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                                        98 N.J.L.J. 753
                                        September 4, 1975


Appointed by the New Jersey Supreme Court


Conflict of Interest
Former Employer Representing Plaintiff
Present Employer Representing Defendant

    The inquirer is an associate in a law firm which is defending a certain action for personal injury. Until a few months ago, he was employed by the firm which represents the plaintiff in the action, and had performed extensive services in connection with the matter. He asks whether his present employer may continue to represent the defendant, provided that he completely avoids further involvement in the case on either side. He also inquires as to whether he has a duty to quit his present job if the firm refuses to withdraw from the case.
    Opinion 43, 87 N.J.L.J. 285 (1964), referred to by the inquirer, is exactly on point, and prohibits the conduct in question. The inquirer feels, however, that since the opinion was based on ABA Canons of Professional Ethics, Canon 6, and since Canon 6 has been superseded by DR 5-105, Opinion 43 may no longer be valid. There is no justification for changing the result reached by the Committee in Opinion 43, and we hold that DR 5-105 was intended to carry over this proscription. In fact, DR 5-105(D) provides that, "[i]f a lawyer is required to decline employment or to withdraw from employment under DR 5-105, no partner or associate of his firm may accept or continue such employment." Under this provision, since the inquirer would be required to refuse or withdraw from employment if it were offered to him personally by the defendant in this matter, certainly any partner or associate in the firm that employs him must also decline or withdraw.
    The inquirer feels that adequate provision can be made to protect the plaintiff from disclosure of confidential material but even if this is entirely possible the appearance of conflict would persist. The Committee believes it is clear that the firm employing the inquirer must immediately withdraw from the case.
    In Opinion 128, 91 N.J.L.J. 309 (1968), Attorney B inquired whether he could represent a husband in a suit for divorce, where in 1954 his client's wife had consulted Attorney A, at which time A and B were partners. No action then was taken; the partnership terminated in 1961 and A died in 1967. B states he never interviewed the wife nor were any confidences disclosed to B by his former partner. In declaring that B could not represent the husband, we said:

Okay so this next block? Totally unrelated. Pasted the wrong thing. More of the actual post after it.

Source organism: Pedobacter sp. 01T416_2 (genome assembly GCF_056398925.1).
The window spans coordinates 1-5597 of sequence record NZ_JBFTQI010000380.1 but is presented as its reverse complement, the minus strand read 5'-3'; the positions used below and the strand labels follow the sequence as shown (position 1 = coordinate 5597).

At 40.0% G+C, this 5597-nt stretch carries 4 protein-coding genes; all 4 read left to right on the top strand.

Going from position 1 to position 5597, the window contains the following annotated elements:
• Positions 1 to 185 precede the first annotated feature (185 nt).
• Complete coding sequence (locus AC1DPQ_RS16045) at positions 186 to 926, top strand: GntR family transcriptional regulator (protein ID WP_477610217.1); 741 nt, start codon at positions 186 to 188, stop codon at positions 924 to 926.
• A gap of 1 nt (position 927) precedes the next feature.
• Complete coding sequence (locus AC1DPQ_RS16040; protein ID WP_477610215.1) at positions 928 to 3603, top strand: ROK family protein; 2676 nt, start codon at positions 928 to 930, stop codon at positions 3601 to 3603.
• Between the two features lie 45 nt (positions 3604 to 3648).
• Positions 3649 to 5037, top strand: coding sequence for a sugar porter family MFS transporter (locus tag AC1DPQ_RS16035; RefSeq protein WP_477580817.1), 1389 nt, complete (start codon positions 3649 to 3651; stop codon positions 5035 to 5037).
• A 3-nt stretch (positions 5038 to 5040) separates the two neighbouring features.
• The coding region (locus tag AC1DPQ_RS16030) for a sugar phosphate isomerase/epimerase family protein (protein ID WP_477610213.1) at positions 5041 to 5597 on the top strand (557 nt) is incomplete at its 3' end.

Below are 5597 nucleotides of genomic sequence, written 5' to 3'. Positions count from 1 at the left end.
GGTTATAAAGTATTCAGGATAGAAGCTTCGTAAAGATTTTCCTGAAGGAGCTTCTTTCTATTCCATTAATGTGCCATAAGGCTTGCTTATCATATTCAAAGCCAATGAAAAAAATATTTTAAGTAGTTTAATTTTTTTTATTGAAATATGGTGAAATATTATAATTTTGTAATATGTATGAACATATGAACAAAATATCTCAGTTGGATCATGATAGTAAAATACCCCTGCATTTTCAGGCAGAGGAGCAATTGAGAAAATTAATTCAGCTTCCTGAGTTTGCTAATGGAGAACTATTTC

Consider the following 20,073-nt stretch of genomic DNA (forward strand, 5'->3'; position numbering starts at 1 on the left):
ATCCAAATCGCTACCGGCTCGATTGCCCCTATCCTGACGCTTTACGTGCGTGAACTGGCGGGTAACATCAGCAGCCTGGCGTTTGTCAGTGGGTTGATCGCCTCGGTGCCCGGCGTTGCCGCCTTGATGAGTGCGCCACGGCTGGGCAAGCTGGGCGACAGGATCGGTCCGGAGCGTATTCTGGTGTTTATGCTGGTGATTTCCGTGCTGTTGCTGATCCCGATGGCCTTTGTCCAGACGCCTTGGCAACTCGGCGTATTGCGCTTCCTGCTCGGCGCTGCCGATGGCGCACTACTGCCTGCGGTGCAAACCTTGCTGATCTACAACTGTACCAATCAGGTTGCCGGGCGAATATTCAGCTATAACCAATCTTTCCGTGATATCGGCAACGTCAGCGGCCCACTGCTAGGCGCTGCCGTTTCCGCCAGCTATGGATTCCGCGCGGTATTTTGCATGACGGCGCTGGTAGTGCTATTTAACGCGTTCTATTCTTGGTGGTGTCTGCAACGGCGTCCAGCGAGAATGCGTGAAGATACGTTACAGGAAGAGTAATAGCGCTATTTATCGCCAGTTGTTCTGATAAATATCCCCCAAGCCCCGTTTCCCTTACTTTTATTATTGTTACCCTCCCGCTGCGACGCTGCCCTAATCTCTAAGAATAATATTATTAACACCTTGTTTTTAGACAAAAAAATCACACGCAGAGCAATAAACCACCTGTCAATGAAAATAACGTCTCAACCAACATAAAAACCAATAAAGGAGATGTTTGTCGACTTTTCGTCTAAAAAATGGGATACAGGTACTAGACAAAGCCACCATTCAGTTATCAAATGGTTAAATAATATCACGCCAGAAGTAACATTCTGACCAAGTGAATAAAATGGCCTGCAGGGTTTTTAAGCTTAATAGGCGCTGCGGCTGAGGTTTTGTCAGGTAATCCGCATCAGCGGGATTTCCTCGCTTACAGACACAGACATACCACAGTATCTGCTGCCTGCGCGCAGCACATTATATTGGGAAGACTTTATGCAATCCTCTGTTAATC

For all intents and purposes, the client of one partner is a client of all the partners. If an attorney formerly associated with X could not handle a particular matter because of the prohibition contained in Canon 6 which "forbids also the subsequent acceptance of ... employment from others in matters adversely affecting any interest of the client with respect to which confidence has been reposed," or the prohibition in Canon 37, which forbids the disclosure of confidential communications, X cannot handle the matter either. The inquirer here, however, states that no confidence had been reposed in him. But this Committee has made clear in the past that the appearance of conflict, even where no actual conflict exists, may require disengagement by an attorney from the matter which gives rise to such an appearance. See our Opinions 68, 88 N.J.L.J. 91 (1965) and 42, 87 N.J.L.J. 285 (1964).

    In the present inquiry it is certainly possible that the plaintiff could, with justification, feel aggrieved due to the representation of the defendant's insurance carrier by the inquirer's new employer.
    In Opinion 301, 98 N.J.L.J. 209 (1975), there was an inquiry as to whether the attorney could continue representing a client in a pending litigation which had reached the trial list stage, at which point a motion to join as a third-party defendant the bank which he represented in an unrelated matter, was appropriate on the basis of alleged forged documents. The third-party action would have been brought by the attorney's clients in the pending litigation as defendants-third-party plaintiffs, against the same bank which the attorney was defending in an unrelated forgery case and which bank the same attorney had represented in the past, although he was not the solicitor for that bank, and we decided he should ask the court to be relieved from the trial of the case.     In Wise, Legal Ethics 155 (1966) appears the following statement:
            The impropriety of taking a case against a former client is not based solely on necessity for disclosure of confidential communications. If the former client has any reason to feel aggrieved, the necessity of maintaining proper public relations for the bar and of avoiding the appearance of wrongdoing should cause the attorney to refuse to accept employment in a capacity adverse to the interests of a former client.

    Here, the inquirer because of his former employment by a firm representing the plaintiff, and because of his present employment by a firm representing the defendant's insurance carrier, can have nothing to do with the case, nor can his present employer have anything to do with the case.
    Nothing would be ethically accomplished by the resignation of the inquirer if his employer refused to withdraw, because his resignation would in no way permit his firm to continue in the case. Once the conflict comes into being, as it already has, it cannot be resolved simply by firing the associate in question or having him resign, since the associate's resignation could have no beneficial effect on the employer's responsibility. To the same general effect, see Opinions 155, 92 N.J.L.J. 358 (1969); 205, 94
N.J.L.J. 451 (1971); 209, 94 N.J.L.J. 454 (1971); and 216, 94 N.J.L.J. 677 (1971).

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